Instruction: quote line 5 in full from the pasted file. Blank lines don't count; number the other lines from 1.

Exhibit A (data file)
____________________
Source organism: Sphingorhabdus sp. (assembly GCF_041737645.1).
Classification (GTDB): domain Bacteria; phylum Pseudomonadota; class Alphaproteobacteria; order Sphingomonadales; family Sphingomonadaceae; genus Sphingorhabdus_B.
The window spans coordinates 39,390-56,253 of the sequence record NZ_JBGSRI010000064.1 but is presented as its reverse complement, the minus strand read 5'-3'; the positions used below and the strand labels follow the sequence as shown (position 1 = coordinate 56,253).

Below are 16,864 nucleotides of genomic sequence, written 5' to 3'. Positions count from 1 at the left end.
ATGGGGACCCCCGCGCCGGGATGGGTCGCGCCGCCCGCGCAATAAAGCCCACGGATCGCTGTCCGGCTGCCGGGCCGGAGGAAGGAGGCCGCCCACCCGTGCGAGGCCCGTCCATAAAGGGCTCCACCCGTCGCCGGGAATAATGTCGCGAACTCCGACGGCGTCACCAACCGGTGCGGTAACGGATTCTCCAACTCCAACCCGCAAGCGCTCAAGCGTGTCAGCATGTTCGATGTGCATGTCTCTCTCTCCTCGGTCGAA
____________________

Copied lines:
ATGGGGACCCCCGCGCCGGGATGGGTCGCGCCGCCCGCGCAATAAAGCCCACGGATCGCTGTCCGGCTGCCGGGCCGGAGGAAGGAGGCCGCCCACCCGTGCGAGGCCCGTCCATAAAGGGCTCCACCCGTCGCCGGGAATAATGTCGCGAACTCCGACGGCGTCACCAACCGGTGCGGTAACGGATTCTCCAACTCCAACCCGCAAGCGCTCAAGCGTGTCAGCATGTTCGATGTGCATGTCTCTCTCTCCTCGGTCGAA